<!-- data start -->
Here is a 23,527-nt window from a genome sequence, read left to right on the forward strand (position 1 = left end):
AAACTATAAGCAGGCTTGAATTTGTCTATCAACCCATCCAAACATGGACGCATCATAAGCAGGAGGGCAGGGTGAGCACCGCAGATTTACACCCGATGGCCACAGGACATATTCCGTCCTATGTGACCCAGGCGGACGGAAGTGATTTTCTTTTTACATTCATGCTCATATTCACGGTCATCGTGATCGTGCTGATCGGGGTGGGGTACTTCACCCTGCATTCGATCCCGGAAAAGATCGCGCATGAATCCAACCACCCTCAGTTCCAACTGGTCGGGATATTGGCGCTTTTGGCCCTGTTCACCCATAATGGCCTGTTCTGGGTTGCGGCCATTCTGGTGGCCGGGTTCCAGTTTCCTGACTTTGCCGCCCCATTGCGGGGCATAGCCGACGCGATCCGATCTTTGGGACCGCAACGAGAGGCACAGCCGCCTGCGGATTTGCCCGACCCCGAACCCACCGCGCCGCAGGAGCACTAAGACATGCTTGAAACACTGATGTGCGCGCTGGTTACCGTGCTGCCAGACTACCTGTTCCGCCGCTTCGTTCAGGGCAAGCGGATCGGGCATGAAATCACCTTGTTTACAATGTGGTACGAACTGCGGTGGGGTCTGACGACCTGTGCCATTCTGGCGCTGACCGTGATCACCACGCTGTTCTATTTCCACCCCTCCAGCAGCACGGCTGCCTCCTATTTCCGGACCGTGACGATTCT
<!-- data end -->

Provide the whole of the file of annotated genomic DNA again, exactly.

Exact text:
Here is a 23,527-nt window from a genome sequence, read left to right on the forward strand (position 1 = left end):
AAACTATAAGCAGGCTTGAATTTGTCTATCAACCCATCCAAACATGGACGCATCATAAGCAGGAGGGCAGGGTGAGCACCGCAGATTTACACCCGATGGCCACAGGACATATTCCGTCCTATGTGACCCAGGCGGACGGAAGTGATTTTCTTTTTACATTCATGCTCATATTCACGGTCATCGTGATCGTGCTGATCGGGGTGGGGTACTTCACCCTGCATTCGATCCCGGAAAAGATCGCGCATGAATCCAACCACCCTCAGTTCCAACTGGTCGGGATATTGGCGCTTTTGGCCCTGTTCACCCATAATGGCCTGTTCTGGGTTGCGGCCATTCTGGTGGCCGGGTTCCAGTTTCCTGACTTTGCCGCCCCATTGCGGGGCATAGCCGACGCGATCCGATCTTTGGGACCGCAACGAGAGGCACAGCCGCCTGCGGATTTGCCCGACCCCGAACCCACCGCGCCGCAGGAGCACTAAGACATGCTTGAAACACTGATGTGCGCGCTGGTTACCGTGCTGCCAGACTACCTGTTCCGCCGCTTCGTTCAGGGCAAGCGGATCGGGCATGAAATCACCTTGTTTACAATGTGGTACGAACTGCGGTGGGGTCTGACGACCTGTGCCATTCTGGCGCTGACCGTGATCACCACGCTGTTCTATTTCCACCCCTCCAGCAGCACGGCTGCCTCCTATTTCCGGACCGTGACGATTCT